Director Kelly Reichardt delivers an intriguing ecoterrorism thriller with Night Moves. Josh (Jesse Eisenberg), Dena (Dakota Fanning), and Harmon (Peter Sarsgaard) are done protesting. They are ready to make, not just a statement, but a strong statement. They chose to blow up a dam.
The film’s first movement follows trio pull off elaborate con acts to acquire the materials needed to fulfill the plan. The second movement unfolds the carrying out of the event and the following ramifications. The third, and final, movement of the film chronicles the down fall of Josh.
The portrayal of Josh is not what we typically see from Eisenberg. It is a darker side. He is deliberate in his choices and actions, even when he is not aware of it. He is skittish as he crosses over the line of good and evil. But, in the third movement, the line seems to no longer exist. It does make Eisenberg more appealing as Lex Luthor in the upcoming Batman v. Superman film.
The movements, under Reichardt’s direction, builds the right amount of tension out of seemingly minor and insignificant moments in the plot. Many of these moments are unexpected. Just when you think you have figured out what direction Reichardt is going, you are proven wrong. For example, when Josh and Dena purchase a boat, Josh goes inside the stranger’s house to use the bathroom. You expect Josh, because of the tension that is building, to steal something from the house. But he does not.
The third movement includes a key scene (I promise, no spoiler). In a series of close-up shots of eyes and feet, Reichardt uses a technique she is known for. Something major (thus important) is happening, and is being done off screen. As the viewer, you only have eyes and feet to gauge that action. This will truly frustrate some movie goers, but it is the kind of direction that leaves the story open-ended for the viewer to fill in the gaps. Reichardt doesn’t attempt to give a happy ending, nor does she try to tell us what we should think of Josh. She leaves it completely up to us.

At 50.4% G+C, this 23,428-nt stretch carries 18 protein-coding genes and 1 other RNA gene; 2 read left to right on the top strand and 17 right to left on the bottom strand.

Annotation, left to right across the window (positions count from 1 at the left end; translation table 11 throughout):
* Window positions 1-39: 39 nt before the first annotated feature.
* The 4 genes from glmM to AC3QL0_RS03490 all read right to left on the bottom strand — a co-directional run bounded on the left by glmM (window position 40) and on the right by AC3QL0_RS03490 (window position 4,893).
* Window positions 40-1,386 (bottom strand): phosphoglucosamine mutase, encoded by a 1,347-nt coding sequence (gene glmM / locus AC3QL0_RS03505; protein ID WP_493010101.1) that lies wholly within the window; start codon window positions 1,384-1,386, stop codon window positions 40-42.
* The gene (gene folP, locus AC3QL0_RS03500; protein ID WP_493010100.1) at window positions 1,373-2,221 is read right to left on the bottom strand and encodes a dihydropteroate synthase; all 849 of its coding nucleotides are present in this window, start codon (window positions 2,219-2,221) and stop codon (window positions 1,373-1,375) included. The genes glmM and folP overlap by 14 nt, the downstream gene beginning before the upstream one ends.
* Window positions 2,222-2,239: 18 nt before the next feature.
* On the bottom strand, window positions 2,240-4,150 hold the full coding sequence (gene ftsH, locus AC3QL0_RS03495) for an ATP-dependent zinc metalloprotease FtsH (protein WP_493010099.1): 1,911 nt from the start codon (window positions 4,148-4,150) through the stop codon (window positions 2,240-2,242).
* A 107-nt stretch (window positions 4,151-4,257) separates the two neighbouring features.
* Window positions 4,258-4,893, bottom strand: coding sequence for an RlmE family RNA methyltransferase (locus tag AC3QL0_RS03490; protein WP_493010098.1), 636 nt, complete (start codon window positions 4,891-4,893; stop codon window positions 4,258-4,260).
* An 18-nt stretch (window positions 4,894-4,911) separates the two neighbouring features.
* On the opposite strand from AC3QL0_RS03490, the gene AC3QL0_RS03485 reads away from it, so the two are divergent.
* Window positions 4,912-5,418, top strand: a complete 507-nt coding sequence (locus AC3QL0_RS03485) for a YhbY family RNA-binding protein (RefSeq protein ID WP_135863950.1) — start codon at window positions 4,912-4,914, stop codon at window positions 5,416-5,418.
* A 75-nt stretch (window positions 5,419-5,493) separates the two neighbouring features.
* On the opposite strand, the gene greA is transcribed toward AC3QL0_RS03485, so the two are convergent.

The film is filled with a series of monologues that, at times, are just political rants. Some of these monologues and dialogues at first seem pointless, as if they are just taking up screen time. But, after a second viewing, you come to realize that these seemingly minor conversations are actually plot-moving techniques. While the rants have environmental messages, at times they are just too much. And the action that the three main characters choose is not, as Josh’s dad points out at breakfast the morning after, enough to make a real difference.
It is the dilemma of young people of every generation. How do we make a difference? From the open square of Cairo to the streets of Ferguson, young people have been gathering trying to make a difference. At times their voices are heard and change is possible. At other times, actions are decided and change seems so very far away. This is the tension of social justice and charity. What will really make a difference?
We volunteer to make a dent in the social problems we see around us. But we also need to get involved by supporting the organizations that work tirelessly every day to meet these needs; by continuing to volunteer; by making donations; and by writing or emailing elected officials. And these are just a few ways. There are so many more, but the thing to remember is that change is not easy. One bomb, one letter, one day volunteering is not going to be enough. The work of social justice is persistent work. As the prophet Micah says:
He has told you, O mortal, what is good;
and what does the Lord require of you
but to do justice, and to love kindness,
and to walk humbly with your God? (6:8)
Social change is not easy. We are called to do justice, love kindness, and to walk humbly with God. This takes dedication and persistence. It also means, as John Wesley would teach, that we do no harm, do good, and stay in love with God.